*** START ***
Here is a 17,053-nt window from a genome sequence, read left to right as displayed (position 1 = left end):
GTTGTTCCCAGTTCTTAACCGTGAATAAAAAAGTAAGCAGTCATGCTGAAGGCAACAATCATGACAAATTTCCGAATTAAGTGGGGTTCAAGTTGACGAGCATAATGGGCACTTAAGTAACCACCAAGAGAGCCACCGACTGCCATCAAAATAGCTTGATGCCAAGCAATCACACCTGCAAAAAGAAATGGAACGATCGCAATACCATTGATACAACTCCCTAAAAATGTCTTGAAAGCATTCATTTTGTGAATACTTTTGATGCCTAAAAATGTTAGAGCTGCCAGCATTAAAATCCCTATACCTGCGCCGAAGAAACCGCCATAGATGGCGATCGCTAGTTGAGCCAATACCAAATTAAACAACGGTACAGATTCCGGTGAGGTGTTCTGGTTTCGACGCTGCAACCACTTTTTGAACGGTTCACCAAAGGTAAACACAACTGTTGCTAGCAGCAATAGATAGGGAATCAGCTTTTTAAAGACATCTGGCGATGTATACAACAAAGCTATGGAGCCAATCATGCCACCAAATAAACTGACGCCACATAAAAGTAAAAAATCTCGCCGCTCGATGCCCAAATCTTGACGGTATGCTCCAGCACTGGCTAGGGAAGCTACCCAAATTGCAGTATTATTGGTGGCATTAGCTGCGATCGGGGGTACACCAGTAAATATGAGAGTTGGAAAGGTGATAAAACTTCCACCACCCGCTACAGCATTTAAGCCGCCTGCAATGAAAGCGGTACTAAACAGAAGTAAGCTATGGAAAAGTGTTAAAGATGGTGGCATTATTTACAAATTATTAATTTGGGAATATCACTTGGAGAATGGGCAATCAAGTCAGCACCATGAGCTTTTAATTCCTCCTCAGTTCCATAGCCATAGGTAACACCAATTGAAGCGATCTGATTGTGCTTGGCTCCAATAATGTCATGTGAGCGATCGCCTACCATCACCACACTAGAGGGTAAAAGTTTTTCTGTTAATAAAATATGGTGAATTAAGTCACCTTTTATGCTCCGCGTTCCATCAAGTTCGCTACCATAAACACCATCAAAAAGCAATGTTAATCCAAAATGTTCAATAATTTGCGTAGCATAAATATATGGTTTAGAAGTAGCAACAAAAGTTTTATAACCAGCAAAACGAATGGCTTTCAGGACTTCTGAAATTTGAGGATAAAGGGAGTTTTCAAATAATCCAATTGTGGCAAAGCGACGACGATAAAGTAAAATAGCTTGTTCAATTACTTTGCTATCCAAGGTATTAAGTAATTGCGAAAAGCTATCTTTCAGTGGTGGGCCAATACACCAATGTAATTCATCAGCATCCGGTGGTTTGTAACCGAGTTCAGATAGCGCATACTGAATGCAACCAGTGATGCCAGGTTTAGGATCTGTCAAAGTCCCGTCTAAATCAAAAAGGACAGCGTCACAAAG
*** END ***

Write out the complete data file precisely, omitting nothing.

Here is a 17,053-nt window from a genome sequence, read left to right as displayed (position 1 = left end):
GTTGTTCCCAGTTCTTAACCGTGAATAAAAAAGTAAGCAGTCATGCTGAAGGCAACAATCATGACAAATTTCCGAATTAAGTGGGGTTCAAGTTGACGAGCATAATGGGCACTTAAGTAACCACCAAGAGAGCCACCGACTGCCATCAAAATAGCTTGATGCCAAGCAATCACACCTGCAAAAAGAAATGGAACGATCGCAATACCATTGATACAACTCCCTAAAAATGTCTTGAAAGCATTCATTTTGTGAATACTTTTGATGCCTAAAAATGTTAGAGCTGCCAGCATTAAAATCCCTATACCTGCGCCGAAGAAACCGCCATAGATGGCGATCGCTAGTTGAGCCAATACCAAATTAAACAACGGTACAGATTCCGGTGAGGTGTTCTGGTTTCGACGCTGCAACCACTTTTTGAACGGTTCACCAAAGGTAAACACAACTGTTGCTAGCAGCAATAGATAGGGAATCAGCTTTTTAAAGACATCTGGCGATGTATACAACAAAGCTATGGAGCCAATCATGCCACCAAATAAACTGACGCCACATAAAAGTAAAAAATCTCGCCGCTCGATGCCCAAATCTTGACGGTATGCTCCAGCACTGGCTAGGGAAGCTACCCAAATTGCAGTATTATTGGTGGCATTAGCTGCGATCGGGGGTACACCAGTAAATATGAGAGTTGGAAAGGTGATAAAACTTCCACCACCCGCTACAGCATTTAAGCCGCCTGCAATGAAAGCGGTACTAAACAGAAGTAAGCTATGGAAAAGTGTTAAAGATGGTGGCATTATTTACAAATTATTAATTTGGGAATATCACTTGGAGAATGGGCAATCAAGTCAGCACCATGAGCTTTTAATTCCTCCTCAGTTCCATAGCCATAGGTAACACCAATTGAAGCGATCTGATTGTGCTTGGCTCCAATAATGTCATGTGAGCGATCGCCTACCATCACCACACTAGAGGGTAAAAGTTTTTCTGTTAATAAAATATGGTGAATTAAGTCACCTTTTATGCTCCGCGTTCCATCAAGTTCGCTACCATAAACACCATCAAAAAGCAATGTTAATCCAAAATGTTCAATAATTTGCGTAGCATAAATATATGGTTTAGAAGTAGCAACAAAAGTTTTATAACCAGCAAAACGAATGGCTTTCAGGACTTCTGAAATTTGAGGATAAAGGGAGTTTTCAAATAATCCAATTGTGGCAAAGCGACGACGATAAAGTAAAATAGCTTGTTCAATTACTTTGCTATCCAAGGTATTAAGTAATTGCGAAAAGCTATCTTTCAGTGGTGGGCCAATACACCAATGTAATTCATCAGCATCCGGTGGTTTGTAACCGAGTTCAGATAGCGCATACTGAATGCAACCAGTGATGCCAGGTTTAGGATCTGTCAAAGTCCCGTCTAAATCAAAAAGGACAGCGTCACAAAG